The city council in 1980 created the senior exemption “with the intent of alleviating financial hardship and recognizing the valuable contributions which the senior citizens of Petersburg have made and continue to provide.” The borough’s charter requires any change to sales tax exemptions be approved by a public vote. Attempts to change or limit that and other exemptions have been mostly voted down, sometimes overwhelmingly. Voters have agree to end the exemption for alcohol and tobacco purchases and approved a residency requirement. A question to stop issuing those cards in 2019 went down in a landslide in 2014. The assembly can approve a fee for issuing the exemption cards by ordinance and that could be in place for the following year.
Meanwhile the group also discussed a $5-a-head fee on cruise ship passengers. A draft ordinance is based on a fee charged in Juneau. And finance director Tow reported on the capital city’s use of that money. “Whereas we’re talking about $35,000, they’re making 5-6 million dollars a year and they use it for things such as additional police, hospital support because they have a few broken hips every week from passengers on the cruise ship, things like that, downtown restroom maintenance and supplies, downtown sidewalk cleaning and garbage, harbor operations, visitor center building maintenance, transient bus service…”
That 35,000 dollars is the most Petersburg could collect from $5-a-head if all of the 116 boats scheduled to visit are filled to capacity. So it could be years before that fee built up enough money for any major projects.
“In a day and age where we’re looking for new revenue streams, $35,000 isn’t a big chunk but it’s a start.” said assembly member Meucci. He does not think an additional five dollars a passenger will discourage people from visiting here.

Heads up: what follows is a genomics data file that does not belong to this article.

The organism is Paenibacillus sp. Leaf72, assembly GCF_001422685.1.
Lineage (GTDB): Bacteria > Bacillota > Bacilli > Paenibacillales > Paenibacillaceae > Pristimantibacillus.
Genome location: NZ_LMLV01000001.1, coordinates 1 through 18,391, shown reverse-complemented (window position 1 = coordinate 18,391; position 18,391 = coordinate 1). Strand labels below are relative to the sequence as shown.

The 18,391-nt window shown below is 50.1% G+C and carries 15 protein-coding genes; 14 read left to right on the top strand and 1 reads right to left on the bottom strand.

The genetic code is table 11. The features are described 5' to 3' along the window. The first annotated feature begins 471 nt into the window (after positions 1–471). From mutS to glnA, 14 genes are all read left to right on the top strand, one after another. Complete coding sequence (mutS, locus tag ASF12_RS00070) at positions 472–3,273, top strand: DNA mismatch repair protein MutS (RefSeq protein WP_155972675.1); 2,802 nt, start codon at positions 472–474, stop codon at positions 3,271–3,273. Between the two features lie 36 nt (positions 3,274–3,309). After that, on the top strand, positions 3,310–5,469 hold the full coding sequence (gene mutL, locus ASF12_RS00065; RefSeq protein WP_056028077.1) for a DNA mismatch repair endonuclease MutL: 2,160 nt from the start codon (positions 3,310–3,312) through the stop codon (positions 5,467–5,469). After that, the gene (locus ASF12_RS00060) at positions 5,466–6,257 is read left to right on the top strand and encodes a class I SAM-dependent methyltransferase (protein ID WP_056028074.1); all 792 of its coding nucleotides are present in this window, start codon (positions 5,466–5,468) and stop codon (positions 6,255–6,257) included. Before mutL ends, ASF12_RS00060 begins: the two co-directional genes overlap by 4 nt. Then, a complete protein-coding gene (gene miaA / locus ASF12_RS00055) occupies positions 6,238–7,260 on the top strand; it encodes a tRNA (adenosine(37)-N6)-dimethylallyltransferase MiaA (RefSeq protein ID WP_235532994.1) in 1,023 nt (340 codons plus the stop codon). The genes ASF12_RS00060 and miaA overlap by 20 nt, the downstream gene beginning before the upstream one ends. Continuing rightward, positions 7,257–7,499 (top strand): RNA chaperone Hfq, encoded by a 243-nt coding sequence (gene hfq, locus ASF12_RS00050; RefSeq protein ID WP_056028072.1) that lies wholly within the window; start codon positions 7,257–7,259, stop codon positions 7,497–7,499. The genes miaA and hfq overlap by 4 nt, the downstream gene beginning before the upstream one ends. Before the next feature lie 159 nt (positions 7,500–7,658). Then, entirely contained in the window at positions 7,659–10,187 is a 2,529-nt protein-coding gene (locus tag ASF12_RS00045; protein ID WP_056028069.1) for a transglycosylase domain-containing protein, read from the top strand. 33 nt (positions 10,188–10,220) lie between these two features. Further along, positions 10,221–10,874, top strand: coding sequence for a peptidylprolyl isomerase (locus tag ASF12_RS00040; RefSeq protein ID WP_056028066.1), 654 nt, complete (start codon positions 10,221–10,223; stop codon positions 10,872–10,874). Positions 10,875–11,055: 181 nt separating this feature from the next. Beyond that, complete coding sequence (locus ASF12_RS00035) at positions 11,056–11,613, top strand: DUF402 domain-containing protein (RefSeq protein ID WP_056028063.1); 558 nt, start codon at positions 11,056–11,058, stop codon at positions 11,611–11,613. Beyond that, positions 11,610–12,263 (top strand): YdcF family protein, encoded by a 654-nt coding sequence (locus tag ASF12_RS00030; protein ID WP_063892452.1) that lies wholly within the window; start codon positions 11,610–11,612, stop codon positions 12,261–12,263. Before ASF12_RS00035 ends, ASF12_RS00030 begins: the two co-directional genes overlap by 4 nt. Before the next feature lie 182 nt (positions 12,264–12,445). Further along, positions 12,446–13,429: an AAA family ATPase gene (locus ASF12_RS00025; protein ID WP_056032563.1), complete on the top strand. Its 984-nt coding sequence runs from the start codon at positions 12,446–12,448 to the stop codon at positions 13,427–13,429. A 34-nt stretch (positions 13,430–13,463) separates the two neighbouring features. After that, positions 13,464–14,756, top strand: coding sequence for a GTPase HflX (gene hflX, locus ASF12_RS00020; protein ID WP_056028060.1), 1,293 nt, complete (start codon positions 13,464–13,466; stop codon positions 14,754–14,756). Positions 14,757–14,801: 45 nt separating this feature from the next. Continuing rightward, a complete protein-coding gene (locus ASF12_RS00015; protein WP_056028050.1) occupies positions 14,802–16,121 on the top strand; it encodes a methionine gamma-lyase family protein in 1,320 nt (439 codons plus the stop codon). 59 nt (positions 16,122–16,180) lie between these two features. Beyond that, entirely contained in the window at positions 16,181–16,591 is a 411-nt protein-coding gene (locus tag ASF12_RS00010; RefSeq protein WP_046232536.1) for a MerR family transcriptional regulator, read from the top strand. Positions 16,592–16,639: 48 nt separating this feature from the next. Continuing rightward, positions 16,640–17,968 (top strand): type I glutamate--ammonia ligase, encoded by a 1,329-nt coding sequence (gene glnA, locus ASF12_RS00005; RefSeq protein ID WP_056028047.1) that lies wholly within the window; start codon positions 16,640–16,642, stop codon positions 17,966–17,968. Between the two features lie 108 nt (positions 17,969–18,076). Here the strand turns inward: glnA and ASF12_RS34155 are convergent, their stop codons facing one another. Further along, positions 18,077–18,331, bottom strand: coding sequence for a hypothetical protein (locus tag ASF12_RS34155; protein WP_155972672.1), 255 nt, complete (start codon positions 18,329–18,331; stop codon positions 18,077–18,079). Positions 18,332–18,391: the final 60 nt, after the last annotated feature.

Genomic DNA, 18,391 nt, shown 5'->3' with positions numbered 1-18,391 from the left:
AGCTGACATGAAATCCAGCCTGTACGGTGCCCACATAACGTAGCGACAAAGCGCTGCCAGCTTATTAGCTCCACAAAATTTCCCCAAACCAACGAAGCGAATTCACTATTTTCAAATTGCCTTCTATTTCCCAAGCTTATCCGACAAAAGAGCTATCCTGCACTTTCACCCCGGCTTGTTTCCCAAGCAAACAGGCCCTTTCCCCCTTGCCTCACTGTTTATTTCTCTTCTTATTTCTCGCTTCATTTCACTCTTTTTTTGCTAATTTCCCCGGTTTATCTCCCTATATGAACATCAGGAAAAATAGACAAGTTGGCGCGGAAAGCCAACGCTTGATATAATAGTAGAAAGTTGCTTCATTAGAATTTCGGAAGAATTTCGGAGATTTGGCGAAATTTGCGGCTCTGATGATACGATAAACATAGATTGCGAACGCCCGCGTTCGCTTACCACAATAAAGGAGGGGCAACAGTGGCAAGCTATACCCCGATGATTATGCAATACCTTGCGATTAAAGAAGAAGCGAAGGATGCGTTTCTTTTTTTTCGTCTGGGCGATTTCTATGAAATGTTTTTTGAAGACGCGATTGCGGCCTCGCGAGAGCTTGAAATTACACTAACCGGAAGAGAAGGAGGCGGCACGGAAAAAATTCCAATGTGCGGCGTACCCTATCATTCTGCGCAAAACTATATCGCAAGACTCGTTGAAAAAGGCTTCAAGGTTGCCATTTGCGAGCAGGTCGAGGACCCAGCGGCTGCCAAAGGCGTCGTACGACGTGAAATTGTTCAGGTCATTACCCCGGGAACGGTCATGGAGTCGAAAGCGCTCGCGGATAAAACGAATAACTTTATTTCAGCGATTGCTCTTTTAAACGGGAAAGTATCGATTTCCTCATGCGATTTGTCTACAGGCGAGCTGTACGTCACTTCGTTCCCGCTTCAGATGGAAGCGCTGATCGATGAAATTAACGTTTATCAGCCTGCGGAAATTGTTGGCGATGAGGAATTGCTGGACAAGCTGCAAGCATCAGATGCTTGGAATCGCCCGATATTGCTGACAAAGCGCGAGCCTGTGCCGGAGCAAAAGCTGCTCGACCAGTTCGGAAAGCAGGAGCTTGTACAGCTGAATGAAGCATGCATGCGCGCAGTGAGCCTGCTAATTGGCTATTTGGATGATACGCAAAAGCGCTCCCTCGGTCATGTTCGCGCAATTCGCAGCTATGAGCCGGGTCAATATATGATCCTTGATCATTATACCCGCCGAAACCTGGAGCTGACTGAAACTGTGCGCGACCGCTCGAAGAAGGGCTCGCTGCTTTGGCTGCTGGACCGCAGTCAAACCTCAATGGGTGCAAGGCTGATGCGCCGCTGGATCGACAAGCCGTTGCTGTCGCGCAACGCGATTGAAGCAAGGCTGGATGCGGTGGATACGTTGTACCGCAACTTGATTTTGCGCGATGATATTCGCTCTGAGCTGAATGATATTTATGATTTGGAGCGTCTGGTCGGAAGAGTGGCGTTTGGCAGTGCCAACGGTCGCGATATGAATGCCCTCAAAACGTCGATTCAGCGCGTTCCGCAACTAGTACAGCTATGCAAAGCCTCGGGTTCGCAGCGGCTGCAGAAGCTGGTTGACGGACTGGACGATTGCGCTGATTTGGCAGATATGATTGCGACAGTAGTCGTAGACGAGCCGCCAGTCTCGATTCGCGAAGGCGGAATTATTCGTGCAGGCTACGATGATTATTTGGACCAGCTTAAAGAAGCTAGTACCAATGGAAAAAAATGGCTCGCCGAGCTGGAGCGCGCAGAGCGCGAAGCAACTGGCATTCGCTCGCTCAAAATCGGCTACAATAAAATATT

Viking Travel owner Dave Berg, who’s also an agent for Cruise Line Agencies of Alaska, had some ideas for use of that money. “I think that if we were spending money on you know access places, like Juneau’s doing, with you know downtown, not pay phones necessarily but rest areas, or an area out on Dock Street that would have a covered approach so that people, while they were waiting for a bus they wouldn’t be standing out in the rain. Those types of things are certainly within the realm of acceptable uses of money that is going to come from those passengers,” Berg said.
Ultimately it would be up to the assembly during the annual budget process to decide on how to spend the money.
Petersburg’s draft ordinance would only apply the fee to ships with more than 20 passengers. Berg hoped that Petersburg’s fee would be charged to ships that didn’t dock in downtown harbors but dropped their passengers off elsewhere in the borough, like the Kupreanof dock.
The harbors already charge boats for each stop, between $250 and 500 depending on where they tie up or anchor. And that amount’s expected to increase along with a 12 percent across the board increase in moorage fees in the fiscal year that starts in July.
The passenger charge, like the senior exemption fee, could come before the assembly in ordinance form sometime this year.